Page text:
EW Online was there as Gwyneth Paltrow worked the phones, Steven Spielberg dissed the press, and Roberto Benigni started his campaign of making love to everyone in the world

Roberto Benigni
Credit: Corbis

”Shakespeare in Love” star Gwyneth Paltrow may have snatched an Oscar out from under the noses of such acting greats as Meryl Streep and Fernanda Montenegro on Sunday night, but that doesn’t mean the 26-year-old actress isn’t above a little secretarial work. When Paltrow was interrupted by the ring of a reporter’s cell phone during her post-award press conference, she asked for the offending object and, instead of smashing it against the wall, answered the call. ”Hello? Is Jamie Campbell here?” Paltrow asked in perfect secretary-speak. ”Are you available for Nick? Hold on just a minute.” Paltrow then gracefully handed over the phone as reporters applauded.

When asked about her ”friend” Ben Affleck, Paltrow got dodgy on the subject of her onetime companion, saying only that ”everybody in the cast was really supportive” prior to her nomination. But Paltrow was more forthright than some winners. Spielberg skipped out on the press despite his Best Director win, presumably pouting for not nabbing the Best Picture award as well. Elia Kazan was also a no-show backstage, causing some reporters to mumble that the protesters labeling the ”On the Waterfront” director a coward had the right idea.

Other winners were not so cagey about their feelings. Best Supporting Actor winner James Coburn took his moment in the spotlight to rail against the new generation of actors he’s had the displeasure of costarring with recently. ”I’ve been working with a bunch of kids lately, and they’re really weird,” grumbled Coburn. ”They don’t know their craft. They have a retinue, somebody who takes care of their face, somebody who takes care of their hair, somebody who takes care of their toiletries. I don’t even know who they are. It’s all about let’s show some bodies and some t–s and a–.”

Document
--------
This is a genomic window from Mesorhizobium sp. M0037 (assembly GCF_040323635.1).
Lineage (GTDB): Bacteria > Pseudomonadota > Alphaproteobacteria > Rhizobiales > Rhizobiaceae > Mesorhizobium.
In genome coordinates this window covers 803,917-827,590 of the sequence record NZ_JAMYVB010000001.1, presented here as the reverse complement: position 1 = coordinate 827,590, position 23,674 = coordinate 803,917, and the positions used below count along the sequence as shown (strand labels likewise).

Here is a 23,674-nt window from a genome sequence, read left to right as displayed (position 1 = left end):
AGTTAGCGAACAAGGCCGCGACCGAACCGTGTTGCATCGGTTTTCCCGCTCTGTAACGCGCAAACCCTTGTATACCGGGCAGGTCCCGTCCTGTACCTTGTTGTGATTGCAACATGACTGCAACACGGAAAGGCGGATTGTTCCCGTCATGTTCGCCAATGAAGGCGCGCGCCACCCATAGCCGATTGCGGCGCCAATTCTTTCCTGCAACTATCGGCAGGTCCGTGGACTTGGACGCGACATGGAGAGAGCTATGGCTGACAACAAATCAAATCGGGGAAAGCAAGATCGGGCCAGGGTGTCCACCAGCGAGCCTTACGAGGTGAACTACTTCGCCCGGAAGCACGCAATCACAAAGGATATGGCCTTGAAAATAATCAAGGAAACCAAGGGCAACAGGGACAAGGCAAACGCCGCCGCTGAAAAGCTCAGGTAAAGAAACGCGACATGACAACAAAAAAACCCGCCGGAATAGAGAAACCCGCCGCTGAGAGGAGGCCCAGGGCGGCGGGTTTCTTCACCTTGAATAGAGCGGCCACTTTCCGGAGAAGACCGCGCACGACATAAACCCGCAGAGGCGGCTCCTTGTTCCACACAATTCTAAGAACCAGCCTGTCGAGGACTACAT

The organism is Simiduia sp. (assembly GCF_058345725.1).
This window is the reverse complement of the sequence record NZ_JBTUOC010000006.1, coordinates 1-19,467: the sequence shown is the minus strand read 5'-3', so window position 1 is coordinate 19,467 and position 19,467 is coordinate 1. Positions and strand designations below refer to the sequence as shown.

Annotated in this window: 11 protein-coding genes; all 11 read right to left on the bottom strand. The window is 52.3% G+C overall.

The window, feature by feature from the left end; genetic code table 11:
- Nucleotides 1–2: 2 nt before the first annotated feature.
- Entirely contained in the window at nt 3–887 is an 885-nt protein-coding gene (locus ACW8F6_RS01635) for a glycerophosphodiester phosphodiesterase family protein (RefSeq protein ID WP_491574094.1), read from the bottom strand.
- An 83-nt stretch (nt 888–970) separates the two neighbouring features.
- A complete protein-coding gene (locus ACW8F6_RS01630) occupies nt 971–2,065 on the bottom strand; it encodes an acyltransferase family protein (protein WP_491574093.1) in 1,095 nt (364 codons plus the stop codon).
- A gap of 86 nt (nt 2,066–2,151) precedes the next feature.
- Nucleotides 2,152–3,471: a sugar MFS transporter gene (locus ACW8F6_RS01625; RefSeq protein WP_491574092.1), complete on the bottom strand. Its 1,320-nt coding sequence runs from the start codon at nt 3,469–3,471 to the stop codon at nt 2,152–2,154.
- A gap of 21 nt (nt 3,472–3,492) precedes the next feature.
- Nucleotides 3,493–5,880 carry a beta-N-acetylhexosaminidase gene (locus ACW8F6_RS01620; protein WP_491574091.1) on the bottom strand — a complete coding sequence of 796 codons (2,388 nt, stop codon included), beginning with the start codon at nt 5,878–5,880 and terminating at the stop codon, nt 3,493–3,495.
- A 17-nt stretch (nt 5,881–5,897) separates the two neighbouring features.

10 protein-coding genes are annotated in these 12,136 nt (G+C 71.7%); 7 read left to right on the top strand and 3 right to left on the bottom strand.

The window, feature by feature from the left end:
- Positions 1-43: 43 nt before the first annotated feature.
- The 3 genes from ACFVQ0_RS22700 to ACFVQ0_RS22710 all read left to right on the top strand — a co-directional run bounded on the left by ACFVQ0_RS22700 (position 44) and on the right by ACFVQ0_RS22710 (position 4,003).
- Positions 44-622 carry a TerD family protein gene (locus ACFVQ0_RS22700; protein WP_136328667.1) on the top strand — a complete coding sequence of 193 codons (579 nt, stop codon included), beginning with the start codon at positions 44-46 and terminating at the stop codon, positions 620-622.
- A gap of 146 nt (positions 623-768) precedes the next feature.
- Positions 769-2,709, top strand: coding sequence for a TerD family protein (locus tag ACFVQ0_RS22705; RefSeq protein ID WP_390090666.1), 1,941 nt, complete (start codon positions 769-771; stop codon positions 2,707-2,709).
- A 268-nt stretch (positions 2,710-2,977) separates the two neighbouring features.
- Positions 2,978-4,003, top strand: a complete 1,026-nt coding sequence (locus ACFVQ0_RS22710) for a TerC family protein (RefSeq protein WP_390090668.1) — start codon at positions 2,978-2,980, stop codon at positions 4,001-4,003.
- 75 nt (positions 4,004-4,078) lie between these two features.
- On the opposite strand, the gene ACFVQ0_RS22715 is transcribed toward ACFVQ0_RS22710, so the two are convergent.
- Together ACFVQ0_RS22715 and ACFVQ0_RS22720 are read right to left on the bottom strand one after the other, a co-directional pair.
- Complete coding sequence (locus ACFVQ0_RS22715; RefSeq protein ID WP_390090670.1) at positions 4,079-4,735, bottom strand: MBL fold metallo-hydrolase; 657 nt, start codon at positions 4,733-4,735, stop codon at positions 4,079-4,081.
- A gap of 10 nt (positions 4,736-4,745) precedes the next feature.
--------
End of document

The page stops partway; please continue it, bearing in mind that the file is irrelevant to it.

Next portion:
While most winners blushed and stammered over their surprise at winning, Best Supporting Actress victor Dame Judi Dench was the only one who seemed genuinely befuddled that her name was called. ”I think I’m basically a realist, and I didn’t for a second think that 8 minutes worth of (screen time) was worth an Oscar,” shrugged Dench. ”The makeup took longer than the filming.”

Finally, Roberto Benigni, whose ”Life Is Beautiful” snapped up three awards, proved to be the most entertaining winner. He explained that his acceptance-speech desire to make love to the ”entire world” was metaphorical. ”My wife, she’s the entire world,” Benigni gushed. He added that ”American women, they are really wonderful women. In the streets, they are very expressing to me such an amount of good things. You think, what a vain man, but no. This don’t happen in the other countries. I have to thank American women very very much.” Benigni then remarked to a female journalist that she was ”very nice — I like you” and leaped towards her, kissing her on both cheeks before bounding out of the room.

Life Is Beautiful

  • Movie
  • PG-13
  • Roberto Benigni